18th March 2019
It’s been accepted for a long time that old vines tend to make good (table) wine. The thin and unexciting drink made from the much-despised, over-yielding carignan in the South of France can be transformed when the vines get to 80 years old and the yield reduces, concentrating the fruit character. More recently many other parts of the world have also begun to promote the wines they make from old vines. Like volcanic wine, steep slope wine, natural wine (and no doubt coming soon from California to a retailer near you, wine coplanted with cannabis) it offers a point of differentiation to underline the nearly-unique nature of what you make.
I was at Prowein in Dusseldorf – the largest wine fair in the world, and thought that a presentation on a national ‘Old Vine Project’ in South Africa would be interesting. It was – and also included a strong candidate for the most interesting wine of the year as part of the tasting which accompanied the presentation, the Sadie Family ‘T Voetpad 2017.
We are told that this is not just about vineyards, but above all people. You can’t make a living (if you are a grower who used to be a member of a cooperative) with chenin at just 2000ZAR per tonne. This project has raised prices to 8000 or even 15-20000 in a few cases. They need to push up prices to make the industry viable. But there is a reason why these grapes are so valuable; ‘old vines are dying, so they make themselves prettier’. Sweeter, smaller, tastier berries. They offer texture, palate weight and complexity we are told.
Old vines in South Africa, have to be aged at least 35 years. Until then you are merely waiting for the vines to be in balance. It is different in other countries: the Barossa has the same age minimum as South Africa but in some places it may be as low as 16 years. Given the vine only reaches full volume production at seven years, 16 seems to be barely adulthood. In fact the evidence from the South of France suggests that 60 or 80 years is necessary for the concentration which will offer power and concentration; no doubt, however, it will vary from variety to variety, and it is probably negotiated to be a fairly low age (which I consider even 35 to be) in order to be as inclusive as possible and gain rapid momentum for the whole project.
The project started with eight members. Most are now in just three regions: Paarl, Stellenbosch and Swartland – which traditionally supplied a lot of the volume to the South African wine industry. One third of old vine plantings are chenin. Then come colombard, muscat, pinotage, cinsault. In 2016 2,952 hectares were delineated as old vine vineyards; by 2017 this has increased to 3,197. The temptation has always been to replant (as vines get diseased) but they are persuading growers to plant now for an old vine future, with clean material which will enable the vines to age healthily. If anything was about taking decisions now to benefit a future generation then this is it. Let’s just hope that chenin, and cinsault are as popular in 40 years’ time as they are becoming now.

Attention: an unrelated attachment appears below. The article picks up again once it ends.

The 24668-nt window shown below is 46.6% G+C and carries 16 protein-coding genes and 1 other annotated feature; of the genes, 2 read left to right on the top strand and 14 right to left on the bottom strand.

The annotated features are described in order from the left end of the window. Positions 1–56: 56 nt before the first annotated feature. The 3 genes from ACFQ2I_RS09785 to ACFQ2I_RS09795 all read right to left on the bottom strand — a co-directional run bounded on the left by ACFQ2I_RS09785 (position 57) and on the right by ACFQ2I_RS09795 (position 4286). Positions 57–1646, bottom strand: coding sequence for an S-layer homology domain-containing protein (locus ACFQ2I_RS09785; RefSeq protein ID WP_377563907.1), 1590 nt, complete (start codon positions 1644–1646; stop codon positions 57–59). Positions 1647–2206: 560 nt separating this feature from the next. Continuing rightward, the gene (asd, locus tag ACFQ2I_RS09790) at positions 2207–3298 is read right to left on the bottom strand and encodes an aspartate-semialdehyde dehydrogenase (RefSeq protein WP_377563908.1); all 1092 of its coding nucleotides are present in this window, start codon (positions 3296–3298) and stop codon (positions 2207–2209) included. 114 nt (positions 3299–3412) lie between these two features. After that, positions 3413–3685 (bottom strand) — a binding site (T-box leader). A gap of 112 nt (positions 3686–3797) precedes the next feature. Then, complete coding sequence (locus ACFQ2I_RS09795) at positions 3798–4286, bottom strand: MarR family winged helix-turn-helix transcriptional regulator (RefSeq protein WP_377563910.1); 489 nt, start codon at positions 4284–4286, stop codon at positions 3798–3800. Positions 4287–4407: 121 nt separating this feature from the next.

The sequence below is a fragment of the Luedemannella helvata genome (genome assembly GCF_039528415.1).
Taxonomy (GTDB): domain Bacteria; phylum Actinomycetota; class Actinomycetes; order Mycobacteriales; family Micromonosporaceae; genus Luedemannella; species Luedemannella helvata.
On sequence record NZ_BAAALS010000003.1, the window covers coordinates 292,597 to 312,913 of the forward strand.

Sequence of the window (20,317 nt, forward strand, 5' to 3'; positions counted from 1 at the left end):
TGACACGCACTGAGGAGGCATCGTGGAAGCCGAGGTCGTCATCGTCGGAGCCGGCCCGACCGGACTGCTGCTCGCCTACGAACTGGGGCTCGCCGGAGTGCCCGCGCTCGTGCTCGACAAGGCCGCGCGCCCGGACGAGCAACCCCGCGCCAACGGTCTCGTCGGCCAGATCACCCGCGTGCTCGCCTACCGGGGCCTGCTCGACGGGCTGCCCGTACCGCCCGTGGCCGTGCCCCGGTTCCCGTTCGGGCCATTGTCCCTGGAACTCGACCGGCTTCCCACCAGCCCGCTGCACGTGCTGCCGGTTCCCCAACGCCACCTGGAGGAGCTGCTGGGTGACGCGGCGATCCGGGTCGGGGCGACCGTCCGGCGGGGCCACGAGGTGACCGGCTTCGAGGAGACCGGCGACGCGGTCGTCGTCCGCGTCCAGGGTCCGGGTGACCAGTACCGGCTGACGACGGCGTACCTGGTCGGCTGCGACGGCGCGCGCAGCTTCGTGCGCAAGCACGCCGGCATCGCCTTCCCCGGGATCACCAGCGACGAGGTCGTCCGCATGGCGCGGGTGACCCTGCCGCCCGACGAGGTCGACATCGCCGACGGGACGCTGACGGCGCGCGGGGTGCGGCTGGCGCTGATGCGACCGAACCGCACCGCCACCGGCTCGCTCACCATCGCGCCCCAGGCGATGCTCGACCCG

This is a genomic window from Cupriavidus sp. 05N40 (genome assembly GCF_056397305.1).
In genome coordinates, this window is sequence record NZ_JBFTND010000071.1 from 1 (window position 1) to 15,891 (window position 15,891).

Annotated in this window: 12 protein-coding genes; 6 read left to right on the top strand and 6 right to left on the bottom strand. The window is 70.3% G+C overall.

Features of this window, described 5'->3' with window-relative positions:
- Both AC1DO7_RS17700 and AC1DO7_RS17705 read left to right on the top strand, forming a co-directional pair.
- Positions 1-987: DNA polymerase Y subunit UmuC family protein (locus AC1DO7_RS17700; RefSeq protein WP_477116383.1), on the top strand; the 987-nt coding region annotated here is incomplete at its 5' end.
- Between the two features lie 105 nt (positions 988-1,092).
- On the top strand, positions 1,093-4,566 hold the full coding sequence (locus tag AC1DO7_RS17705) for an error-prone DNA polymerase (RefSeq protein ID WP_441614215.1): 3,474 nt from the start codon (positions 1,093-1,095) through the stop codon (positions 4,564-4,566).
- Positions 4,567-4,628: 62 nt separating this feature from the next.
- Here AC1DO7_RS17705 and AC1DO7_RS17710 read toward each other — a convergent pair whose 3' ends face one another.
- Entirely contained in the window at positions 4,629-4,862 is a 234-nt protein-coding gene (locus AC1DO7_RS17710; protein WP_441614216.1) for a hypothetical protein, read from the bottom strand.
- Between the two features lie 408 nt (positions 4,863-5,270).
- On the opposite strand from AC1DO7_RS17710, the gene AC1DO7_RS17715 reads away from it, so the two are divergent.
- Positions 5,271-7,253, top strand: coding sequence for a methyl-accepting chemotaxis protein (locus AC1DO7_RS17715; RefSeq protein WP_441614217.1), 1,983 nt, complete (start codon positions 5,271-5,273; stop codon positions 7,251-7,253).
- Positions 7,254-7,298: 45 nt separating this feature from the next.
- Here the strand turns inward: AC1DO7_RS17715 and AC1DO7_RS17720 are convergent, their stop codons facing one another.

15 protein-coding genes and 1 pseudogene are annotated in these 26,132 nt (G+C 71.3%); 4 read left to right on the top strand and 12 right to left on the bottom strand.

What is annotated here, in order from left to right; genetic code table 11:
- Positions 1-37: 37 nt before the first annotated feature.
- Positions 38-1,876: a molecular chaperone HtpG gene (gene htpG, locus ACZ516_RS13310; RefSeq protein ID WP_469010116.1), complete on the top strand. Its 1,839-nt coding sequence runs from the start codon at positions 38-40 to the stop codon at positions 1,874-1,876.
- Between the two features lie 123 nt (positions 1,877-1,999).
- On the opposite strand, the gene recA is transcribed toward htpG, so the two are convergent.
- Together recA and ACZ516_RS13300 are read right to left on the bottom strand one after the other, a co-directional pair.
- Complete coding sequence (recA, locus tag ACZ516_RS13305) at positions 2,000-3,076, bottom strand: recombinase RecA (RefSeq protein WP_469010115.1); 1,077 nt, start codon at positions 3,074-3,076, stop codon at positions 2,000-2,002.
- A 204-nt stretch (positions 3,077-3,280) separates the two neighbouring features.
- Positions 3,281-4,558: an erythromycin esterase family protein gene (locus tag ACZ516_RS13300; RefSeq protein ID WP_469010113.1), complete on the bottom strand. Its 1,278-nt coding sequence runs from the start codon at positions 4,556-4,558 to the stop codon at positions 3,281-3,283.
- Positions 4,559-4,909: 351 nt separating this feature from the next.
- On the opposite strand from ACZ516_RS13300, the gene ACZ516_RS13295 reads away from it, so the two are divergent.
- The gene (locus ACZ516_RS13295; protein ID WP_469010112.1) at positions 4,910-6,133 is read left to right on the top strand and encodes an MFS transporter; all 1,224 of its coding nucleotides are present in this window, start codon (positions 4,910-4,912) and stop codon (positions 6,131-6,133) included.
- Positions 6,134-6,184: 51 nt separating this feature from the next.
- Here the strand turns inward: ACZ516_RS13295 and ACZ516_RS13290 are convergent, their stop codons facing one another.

One interesting point about the old vine movement is the kind of vines that it focuses on. They are capable of making good quality – but aren’t always the most prestigious varieties. Think of the ones just mentioned for South Africa: chenin is great – but has limited appeal and market penetration at present (and often makes very unexciting wines in the wrong hands). Colombard and the rest definitely sparkle less brightly in the varietal firmament. It’s a way of getting some of the poorer relations in the ampelographical world noticed. There’s another reason for it as well. These are vines (like the carignan in Languedoc) planted long ago for large volumes: cheap red vin de table in France: fortified wines and brandy in South Africa. Often the wines in both countries (as in parts of Australia as well) were sold to cooperatives who will have vinified at low cost and sold cheaply. The market for these wines has dropped away, so either they are uprooted (which has happened in all of these countries) or their identity needs to be recreated in a way which makes them marketable. Old signifies quality but it also gives heritage and tradition; heritage offers authenticity and thus a level of influence in the contemporary wine scene. The selection of vines used to be dominated by cooperatives in South Africa. Only from 1975 could Estate wines be made, and producers chose their grapes. There was an immediate rush for the internationally trendy varieties – especially cabernet, later chardonnay, then sauvignon, shiraz etc. The good but unfashionable grapes were pushed to one side. Given the 35 year minimum for ‘old vines’ most of the newer vineyards can’t be included. There is a type of viticultural power struggle here between what used to be accepted and what came to challenge it; this plays into all kinds of stories about authenticity, fashionability and what actually defines ‘good’ wine.
Prowein is the launch of a certification programme for the South African Old Vine Project – ‘Certified Heritage Vineyards’. This offers a plaque for wineries to put up plus a seal for each bottle with the date of planting on it. There is a social impact here, moreover. You need to give workers specialist training in pruning old vines. This is illustrated with a picture of one such gnarled old worker alongside a gnarled old vine. Inevitably, this being a South African vineyard, he is black, although most of those who are driving the project are white.
One thing which cheers me – as an academic – is that research is being carried out by the University of Cape Town on the marketing of old vine wines, and at Stellenbosch specifically on old vine pinotage. It’s good to know that some of my colleagues are being kept in work by this project, although the latter part it of is probably a lost cause.
More information at www.oldvineproject.co.za.